Mark Bittman writes the weekly New York Times “Minimalist” column, and is the author of multiple cookbooks. He wrote the food bible “How To Cook Everything,” as well as “Kitchen Express,” “Food Matters”and the just recently released “The Food Matters Cookbook: 500 Revolutionary Recipes For Better Living.” He was at Powell’s City of Books last night, and I managed to catch up with him.
Daily Vanguard: For many home cooks, including myself, you have become the go-to source for cooking. “How To Cook Everything” has become my generation’s “The Joy Of Cooking.” How did you gain so much information on food? It must have taken you years.
Mark Bittman: Well, I started cooking when I was 20 years old. It took me from when I was 22 to when I was 45 to get all the information…I began writing about food at around 29 or 30, so I had a lot of background in it. I worked very hard on it.
DV: Your new book states that a conversation with your doctor kick-started your new way of living and eating. Was there one moment that made you decide to share this cooking style with your readers?
MB: You know, it’s what I do, I write about this stuff. If it’s changing the way I eat or think of food, it’s going to change the way I write.
DV: How can home cooks who have taken on a mostly-vegan lifestyle (as you encourage in your new book) convince others to share these beliefs? How can you get them to eat the new kind of food that they’re not used to?
MB: Well, the first question, I have no clue. What I can say is that we eat vegan meals all the time—spaghetti is vegan food, salad is usually mostly vegan food, it’s not like there’s no one who doesn’t ever eat vegan. You just have to keeping talking and telling them this is the way things are things are going to get better, by eating more plants. As for getting people to eat your food; well, cook it so it tastes good. If you’re nice enough to cook them good food, people should appreciate that no matter what it is.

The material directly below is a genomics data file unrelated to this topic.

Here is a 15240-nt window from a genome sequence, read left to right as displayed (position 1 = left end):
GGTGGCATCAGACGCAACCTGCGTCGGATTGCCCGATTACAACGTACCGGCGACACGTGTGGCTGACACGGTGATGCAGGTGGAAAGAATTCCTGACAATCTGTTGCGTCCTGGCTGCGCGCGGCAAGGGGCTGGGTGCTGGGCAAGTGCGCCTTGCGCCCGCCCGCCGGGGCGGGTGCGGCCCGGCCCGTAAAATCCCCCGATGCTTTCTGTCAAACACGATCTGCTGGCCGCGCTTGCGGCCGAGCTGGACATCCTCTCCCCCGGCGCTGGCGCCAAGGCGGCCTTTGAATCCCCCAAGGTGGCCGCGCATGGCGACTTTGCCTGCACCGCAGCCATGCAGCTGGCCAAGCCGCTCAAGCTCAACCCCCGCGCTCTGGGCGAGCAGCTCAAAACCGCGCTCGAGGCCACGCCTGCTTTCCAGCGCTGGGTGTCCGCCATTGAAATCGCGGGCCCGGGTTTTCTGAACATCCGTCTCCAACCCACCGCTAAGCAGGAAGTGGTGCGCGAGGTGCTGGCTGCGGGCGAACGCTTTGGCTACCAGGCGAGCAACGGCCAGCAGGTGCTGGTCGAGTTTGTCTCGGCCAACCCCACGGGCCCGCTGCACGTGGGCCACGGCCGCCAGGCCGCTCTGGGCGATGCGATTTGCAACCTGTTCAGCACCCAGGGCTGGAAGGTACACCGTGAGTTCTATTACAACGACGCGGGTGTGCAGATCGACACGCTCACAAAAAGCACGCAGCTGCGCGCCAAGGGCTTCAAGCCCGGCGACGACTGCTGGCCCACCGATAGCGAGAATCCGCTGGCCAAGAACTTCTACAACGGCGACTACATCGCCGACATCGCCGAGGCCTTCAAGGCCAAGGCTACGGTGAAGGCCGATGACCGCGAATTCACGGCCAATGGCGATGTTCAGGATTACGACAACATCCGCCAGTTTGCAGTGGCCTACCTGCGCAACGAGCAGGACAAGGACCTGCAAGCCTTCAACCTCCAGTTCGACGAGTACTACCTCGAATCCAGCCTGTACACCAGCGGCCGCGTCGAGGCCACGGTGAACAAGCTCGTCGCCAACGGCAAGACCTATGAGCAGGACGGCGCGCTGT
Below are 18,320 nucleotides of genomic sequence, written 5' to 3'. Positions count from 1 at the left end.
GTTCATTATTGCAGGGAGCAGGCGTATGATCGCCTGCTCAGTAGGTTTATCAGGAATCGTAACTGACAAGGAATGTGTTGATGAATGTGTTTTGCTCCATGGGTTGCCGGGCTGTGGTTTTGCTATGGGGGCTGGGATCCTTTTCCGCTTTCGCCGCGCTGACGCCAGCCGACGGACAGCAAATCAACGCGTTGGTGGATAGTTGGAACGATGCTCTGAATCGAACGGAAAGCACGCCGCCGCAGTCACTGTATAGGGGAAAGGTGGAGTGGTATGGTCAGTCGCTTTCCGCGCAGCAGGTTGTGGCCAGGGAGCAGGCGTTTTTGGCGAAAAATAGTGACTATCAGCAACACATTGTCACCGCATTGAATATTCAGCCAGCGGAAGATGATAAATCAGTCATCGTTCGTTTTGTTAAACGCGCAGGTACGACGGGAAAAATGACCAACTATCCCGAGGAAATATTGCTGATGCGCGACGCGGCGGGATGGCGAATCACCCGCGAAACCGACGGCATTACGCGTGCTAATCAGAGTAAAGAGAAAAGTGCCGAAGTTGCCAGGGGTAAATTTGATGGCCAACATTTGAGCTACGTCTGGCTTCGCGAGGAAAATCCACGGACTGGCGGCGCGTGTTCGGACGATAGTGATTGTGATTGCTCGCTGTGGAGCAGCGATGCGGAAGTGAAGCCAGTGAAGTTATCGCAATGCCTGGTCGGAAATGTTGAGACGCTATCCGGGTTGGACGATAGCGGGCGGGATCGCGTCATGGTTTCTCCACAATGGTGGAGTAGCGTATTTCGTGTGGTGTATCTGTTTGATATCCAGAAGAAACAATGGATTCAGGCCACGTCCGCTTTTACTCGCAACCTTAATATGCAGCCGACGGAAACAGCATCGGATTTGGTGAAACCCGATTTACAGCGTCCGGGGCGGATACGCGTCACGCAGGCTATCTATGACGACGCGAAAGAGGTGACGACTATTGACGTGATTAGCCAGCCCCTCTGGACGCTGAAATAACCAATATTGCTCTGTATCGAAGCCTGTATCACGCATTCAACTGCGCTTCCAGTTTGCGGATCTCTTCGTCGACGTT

DV: Is there a meal or snack have you been making nonstop lately?
MB: I was obsessed with spaghetti and fresh tomato sauce for a while at the end of tomato season. These days, I’m interested in soba noodles, in a Dashi broth. I’ve been preparing it all kinds of strange ways; I’m still playing with it.
DV: I have found that your recipes have a very distinct voice. Do you believe that a recipe can have a tone to match its writer?
MB: Well, first of all, thank you. You’ve answered your own question though, I think. I’ve worked hard to learn how to write recipes and have a clear have voice that feels like me. I write the way I speak. Recipes deserve to be treated like real literature, and I try not to write them like a technical manual. It matters the way it’s written.
DV: You are one of the few food writers famous for cooking-based writing, instead of restaurant reviews. Do you see a future for more food journalists in your field?
MB: Well, I’m certainly not the first one to do this. I sure hope so—this is an honored field—it was at its low when I started doing it, and I sure hope more people can. I hate to say it, but chefs don’t write great recipes. Journalist and writers do it well, and I think they should.
DV: Do you think there will be more Food Matters-style cookbooks in your future or perhaps a column with that focus?
MB: I think that’s the way I’ll be cooking in the future, so it’s what I’ll be writing. “Cooking Matters” is not the last word for me or anyone else. Lessmeatarian, semi-vegan, whatever you want to call it, the movement is new and I think we’re going to start seeing a change.
Bittman’s new book, “The Food Matters Cookbook: 500 Revolutionary Recipes For Better Living,” is in stores now.